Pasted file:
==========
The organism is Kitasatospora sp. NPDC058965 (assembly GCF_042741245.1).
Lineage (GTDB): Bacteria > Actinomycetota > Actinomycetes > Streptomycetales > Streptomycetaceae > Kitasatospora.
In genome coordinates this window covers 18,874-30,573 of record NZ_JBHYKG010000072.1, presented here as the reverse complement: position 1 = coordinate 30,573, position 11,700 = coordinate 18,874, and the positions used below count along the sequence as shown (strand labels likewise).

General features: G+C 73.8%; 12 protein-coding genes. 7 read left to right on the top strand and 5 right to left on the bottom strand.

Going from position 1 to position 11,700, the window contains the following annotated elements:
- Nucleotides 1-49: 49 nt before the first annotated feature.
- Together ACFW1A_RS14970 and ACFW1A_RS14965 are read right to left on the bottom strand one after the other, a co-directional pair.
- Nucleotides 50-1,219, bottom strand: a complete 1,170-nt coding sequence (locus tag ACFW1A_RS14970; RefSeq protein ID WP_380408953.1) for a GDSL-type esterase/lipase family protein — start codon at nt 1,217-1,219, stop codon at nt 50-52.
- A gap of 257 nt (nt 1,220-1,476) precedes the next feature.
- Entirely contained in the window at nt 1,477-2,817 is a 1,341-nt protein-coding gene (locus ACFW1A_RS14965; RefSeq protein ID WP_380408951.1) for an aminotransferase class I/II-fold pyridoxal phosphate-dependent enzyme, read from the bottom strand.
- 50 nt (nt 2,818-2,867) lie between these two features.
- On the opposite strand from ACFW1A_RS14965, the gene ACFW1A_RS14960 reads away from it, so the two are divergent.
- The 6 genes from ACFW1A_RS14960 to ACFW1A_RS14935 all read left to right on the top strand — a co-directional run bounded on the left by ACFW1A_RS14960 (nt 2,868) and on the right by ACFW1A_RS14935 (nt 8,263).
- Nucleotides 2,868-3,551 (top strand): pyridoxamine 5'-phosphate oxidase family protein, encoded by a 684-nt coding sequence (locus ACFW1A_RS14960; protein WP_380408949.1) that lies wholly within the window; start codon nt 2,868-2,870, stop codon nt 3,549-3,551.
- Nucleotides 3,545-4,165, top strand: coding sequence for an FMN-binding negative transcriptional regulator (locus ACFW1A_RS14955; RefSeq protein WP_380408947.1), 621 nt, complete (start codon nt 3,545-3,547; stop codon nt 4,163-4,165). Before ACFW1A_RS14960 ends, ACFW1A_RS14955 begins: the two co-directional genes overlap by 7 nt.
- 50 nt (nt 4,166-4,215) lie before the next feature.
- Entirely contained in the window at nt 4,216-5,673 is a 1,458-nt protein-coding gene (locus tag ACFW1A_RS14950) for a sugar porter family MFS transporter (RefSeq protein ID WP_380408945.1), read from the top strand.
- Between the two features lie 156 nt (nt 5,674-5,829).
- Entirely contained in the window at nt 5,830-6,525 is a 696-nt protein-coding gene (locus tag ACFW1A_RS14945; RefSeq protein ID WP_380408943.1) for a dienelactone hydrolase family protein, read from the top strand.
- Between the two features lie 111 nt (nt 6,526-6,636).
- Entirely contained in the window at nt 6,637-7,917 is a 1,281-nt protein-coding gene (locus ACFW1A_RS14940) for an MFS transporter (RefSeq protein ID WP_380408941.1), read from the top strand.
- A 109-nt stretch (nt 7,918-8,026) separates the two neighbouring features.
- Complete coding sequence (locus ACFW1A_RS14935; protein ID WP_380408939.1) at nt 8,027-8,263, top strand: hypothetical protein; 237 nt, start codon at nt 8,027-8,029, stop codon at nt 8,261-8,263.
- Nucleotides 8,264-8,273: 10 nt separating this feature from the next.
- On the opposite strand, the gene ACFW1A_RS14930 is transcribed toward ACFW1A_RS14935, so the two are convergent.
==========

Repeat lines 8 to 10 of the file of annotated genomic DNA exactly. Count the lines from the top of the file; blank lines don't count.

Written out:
- Nucleotides 50-1,219, bottom strand: a complete 1,170-nt coding sequence (locus tag ACFW1A_RS14970; RefSeq protein ID WP_380408953.1) for a GDSL-type esterase/lipase family protein — start codon at nt 1,217-1,219, stop codon at nt 50-52.
- A gap of 257 nt (nt 1,220-1,476) precedes the next feature.
- Entirely contained in the window at nt 1,477-2,817 is a 1,341-nt protein-coding gene (locus ACFW1A_RS14965; RefSeq protein ID WP_380408951.1) for an aminotransferase class I/II-fold pyridoxal phosphate-dependent enzyme, read from the bottom strand.